Sexuality, Then and Now
CC image courtesy of Flickr, Mr. Enjoy.
Editorial note: The following is reprinted with permission from Eleanor Skelton’s blog. It was originally published as a guest post in a series on March 4, 2016. Laurie Works, the writer of this post, blogs at laurieworks.com.
Lately, I’ve been thinking about relationships and sexuality.
Who am I kidding. I’m always thinking about sex.
I have been fascinated with sex and sexuality since I was 10 years old. I taught myself what sex was, with my parents confirming shortly after. I was the brave and curious kid who looked up “Reproduction” in our 1986 Encyclopedia Britannica collection.
After reading up on the subject, I was incurably curious. And yet…
I wasn’t allowed.
You see, like most of America, I grew up in a Christian household. My household was somewhat more strict than the average. Add to that – I was homeschooled all the way through. Add to that – my parents’ home church was 2 hours away from where I lived.
By the time I was 11-12, I was already acquainted with the idea that sex was a sin. I know, I know… sex inside marriage isn’t a sin (according to the church)…. but to me, that seemed a long ways off. And in my mind, even THINKING about sex was a sin, because after all the Bible says that if a man even looks at a woman with lust in his heart, he has committed adultery.
And sin, well that meant I was cut off from God, who at that point was my biggest (and maybe only) source of real support.
Needless to say, when my pre-teen mind started in on the normal adolescent fantasies, I was terrified. I was a horrible sinner. I couldn’t stop thinking about how it would feel to have sex with my latest crush (after marriage, of COURSE, but still). The thoughts came tumbling through my mind, unbidden.
I was 12 the first time I asked God to take them away. I was away at Winter Camp, one of the few activities I was allowed to participate in with my youth group. I remember the speaker talking about sin, in some way, and repentance. We went to an Assemblies of God church, and Assemblies preachers tend to be particularly intense about sin. I stumbled to the altar and begged God, weeping, to please, please take away these horrible recurrent sexual fantasies I couldn’t seem to help but have.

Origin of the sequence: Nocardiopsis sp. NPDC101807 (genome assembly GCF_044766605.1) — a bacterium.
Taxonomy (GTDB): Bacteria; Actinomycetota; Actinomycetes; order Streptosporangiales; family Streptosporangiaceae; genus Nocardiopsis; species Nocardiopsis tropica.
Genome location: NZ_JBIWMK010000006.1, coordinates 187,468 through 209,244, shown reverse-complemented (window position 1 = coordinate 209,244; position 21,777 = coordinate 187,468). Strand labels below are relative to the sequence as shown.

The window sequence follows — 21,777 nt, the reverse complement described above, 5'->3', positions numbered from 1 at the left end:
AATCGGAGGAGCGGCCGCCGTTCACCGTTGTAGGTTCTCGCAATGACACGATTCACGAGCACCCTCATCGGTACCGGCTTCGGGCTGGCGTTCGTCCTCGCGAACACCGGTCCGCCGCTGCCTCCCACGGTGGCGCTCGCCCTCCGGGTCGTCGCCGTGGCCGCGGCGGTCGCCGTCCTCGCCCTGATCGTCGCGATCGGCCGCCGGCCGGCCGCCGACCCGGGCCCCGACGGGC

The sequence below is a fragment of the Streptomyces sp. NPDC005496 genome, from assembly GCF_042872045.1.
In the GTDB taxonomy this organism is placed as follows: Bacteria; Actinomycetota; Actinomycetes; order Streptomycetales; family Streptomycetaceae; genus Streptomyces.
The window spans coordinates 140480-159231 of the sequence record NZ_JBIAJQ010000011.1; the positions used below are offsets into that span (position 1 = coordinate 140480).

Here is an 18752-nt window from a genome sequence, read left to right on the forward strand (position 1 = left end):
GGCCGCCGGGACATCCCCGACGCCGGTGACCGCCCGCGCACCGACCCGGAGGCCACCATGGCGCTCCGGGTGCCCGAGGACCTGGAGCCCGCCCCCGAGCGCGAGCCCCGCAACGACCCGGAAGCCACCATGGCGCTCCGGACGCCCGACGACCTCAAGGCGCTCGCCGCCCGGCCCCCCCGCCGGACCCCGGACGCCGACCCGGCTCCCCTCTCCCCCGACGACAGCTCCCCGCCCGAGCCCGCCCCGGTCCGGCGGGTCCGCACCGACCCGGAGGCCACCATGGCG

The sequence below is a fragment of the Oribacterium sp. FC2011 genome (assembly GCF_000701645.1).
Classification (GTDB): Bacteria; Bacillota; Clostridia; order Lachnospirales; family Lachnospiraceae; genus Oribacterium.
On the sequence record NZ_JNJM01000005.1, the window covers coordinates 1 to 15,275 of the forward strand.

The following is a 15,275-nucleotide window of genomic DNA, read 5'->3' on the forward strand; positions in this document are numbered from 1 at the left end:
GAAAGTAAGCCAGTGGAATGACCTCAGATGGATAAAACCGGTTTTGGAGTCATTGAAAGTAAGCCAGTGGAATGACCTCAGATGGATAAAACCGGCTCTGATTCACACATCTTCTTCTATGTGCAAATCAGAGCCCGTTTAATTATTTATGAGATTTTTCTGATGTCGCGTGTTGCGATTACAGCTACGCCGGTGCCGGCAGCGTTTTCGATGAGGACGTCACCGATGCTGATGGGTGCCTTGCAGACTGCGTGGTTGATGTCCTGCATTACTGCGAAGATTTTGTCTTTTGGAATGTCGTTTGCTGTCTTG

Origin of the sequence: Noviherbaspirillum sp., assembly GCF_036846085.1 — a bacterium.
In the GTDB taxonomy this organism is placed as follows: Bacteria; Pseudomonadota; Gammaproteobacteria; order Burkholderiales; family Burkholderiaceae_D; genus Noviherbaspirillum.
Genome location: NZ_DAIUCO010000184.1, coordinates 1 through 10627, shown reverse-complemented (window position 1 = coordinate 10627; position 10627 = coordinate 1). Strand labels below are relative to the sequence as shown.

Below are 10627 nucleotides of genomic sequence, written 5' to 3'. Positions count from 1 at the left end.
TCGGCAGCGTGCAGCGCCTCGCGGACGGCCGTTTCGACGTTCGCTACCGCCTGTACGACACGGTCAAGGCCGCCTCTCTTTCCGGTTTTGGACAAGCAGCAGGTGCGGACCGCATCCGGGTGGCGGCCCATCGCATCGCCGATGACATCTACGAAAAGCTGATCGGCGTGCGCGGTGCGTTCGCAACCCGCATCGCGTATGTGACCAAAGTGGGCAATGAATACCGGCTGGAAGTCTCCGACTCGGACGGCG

They abated for awhile. I’m not sure if it was because I was repressing them, or because my prayer worked. At no point did I ever think I was normal. I thought no other PURE human being in the world had these thoughts. I was a deviant, a pariah, a SINNER.
The thoughts recurred off and on through the years. When I was 16, my curiosity overwhelmed me again and I looked up a bunch of further information about sex, this time on the internet. I was a lucky homeschooler in that the internet existed during my teenage years. Honestly, I don’t know if I would have survived without the internet, it provided me my closest friends.
But when it came to internet friends, I was too ashamed to even ask them about sex. I was still Christian. Still homeschooled. We didn’t TALK ABOUT SEX. When my high school internet crush mentioned things like grinding and women’s underwear, I was secretly horrified and thought he was a very bad person.
So… as I said… I got curious on the internet search engines. My parents had given us a barebones description of sex, and I had no idea what oral sex even was. But all these people, even at big Christian events, were talking about how ORAL SEX WAS STILL SEX. But huh? What was it? I went searching and found out a lot of shocking and somewhat disgusting information. I further learned that there was also something called “masturbating,” which I knew nothing about and had honestly no idea how to accomplish. At 16, I didn’t even know what an orgasm was.
I had no clue.
I didn’t find out what an orgasm was until I had one, at 19 or so. I wish I was kidding.